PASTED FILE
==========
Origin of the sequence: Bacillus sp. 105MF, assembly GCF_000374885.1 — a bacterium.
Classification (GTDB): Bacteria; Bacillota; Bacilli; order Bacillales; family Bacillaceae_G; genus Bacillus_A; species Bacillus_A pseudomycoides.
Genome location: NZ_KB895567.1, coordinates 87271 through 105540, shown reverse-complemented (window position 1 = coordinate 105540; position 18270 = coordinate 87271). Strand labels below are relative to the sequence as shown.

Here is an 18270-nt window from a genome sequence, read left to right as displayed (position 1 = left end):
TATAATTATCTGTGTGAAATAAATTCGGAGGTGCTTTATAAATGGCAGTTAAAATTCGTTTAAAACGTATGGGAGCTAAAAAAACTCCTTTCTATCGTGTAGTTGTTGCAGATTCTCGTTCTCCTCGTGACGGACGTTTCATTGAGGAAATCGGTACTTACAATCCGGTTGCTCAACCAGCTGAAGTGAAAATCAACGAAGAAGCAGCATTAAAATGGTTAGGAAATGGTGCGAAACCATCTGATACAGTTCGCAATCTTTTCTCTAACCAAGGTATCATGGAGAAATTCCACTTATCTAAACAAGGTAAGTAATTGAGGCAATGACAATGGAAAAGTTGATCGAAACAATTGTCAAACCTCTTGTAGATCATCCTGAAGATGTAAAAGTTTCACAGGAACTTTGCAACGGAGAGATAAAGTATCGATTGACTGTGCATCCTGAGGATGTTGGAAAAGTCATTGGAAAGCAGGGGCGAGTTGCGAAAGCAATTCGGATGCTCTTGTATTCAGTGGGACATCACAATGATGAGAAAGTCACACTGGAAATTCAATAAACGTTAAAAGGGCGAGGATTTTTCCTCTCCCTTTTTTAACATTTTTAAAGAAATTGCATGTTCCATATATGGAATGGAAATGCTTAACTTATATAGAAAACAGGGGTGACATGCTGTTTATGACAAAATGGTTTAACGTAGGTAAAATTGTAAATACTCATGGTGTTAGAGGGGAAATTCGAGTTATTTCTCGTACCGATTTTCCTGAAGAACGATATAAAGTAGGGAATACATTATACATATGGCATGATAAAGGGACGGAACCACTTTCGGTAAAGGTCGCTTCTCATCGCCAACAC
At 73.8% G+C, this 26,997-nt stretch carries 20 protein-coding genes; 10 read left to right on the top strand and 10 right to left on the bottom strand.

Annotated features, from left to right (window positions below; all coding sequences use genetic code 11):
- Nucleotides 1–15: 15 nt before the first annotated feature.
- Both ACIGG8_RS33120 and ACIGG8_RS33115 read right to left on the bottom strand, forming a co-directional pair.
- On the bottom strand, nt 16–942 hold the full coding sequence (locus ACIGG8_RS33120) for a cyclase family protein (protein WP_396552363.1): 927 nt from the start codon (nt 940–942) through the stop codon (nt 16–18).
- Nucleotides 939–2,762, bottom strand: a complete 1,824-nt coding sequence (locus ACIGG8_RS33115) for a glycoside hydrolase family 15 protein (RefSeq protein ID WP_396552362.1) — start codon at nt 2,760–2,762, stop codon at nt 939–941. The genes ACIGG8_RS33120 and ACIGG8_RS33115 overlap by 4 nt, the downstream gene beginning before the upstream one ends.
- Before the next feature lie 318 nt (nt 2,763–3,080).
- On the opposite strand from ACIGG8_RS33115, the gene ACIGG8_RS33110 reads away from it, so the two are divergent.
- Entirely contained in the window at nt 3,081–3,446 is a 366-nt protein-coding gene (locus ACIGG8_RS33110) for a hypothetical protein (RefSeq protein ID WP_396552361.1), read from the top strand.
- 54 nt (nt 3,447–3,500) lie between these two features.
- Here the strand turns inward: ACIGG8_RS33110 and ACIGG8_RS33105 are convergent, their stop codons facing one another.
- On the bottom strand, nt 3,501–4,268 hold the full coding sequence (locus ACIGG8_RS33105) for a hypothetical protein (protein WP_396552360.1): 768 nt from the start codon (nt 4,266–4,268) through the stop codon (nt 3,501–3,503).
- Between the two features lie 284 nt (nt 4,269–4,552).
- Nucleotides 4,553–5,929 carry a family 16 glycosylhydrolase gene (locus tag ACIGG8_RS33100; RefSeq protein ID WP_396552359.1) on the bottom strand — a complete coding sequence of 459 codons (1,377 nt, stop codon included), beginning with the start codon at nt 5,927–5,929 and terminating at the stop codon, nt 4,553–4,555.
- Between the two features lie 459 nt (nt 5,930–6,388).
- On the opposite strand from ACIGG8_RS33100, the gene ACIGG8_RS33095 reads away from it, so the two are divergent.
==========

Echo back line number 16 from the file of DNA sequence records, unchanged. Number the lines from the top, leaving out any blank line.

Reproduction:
- Here the strand turns inward: ACIGG8_RS33110 and ACIGG8_RS33105 are convergent, their stop codons facing one another.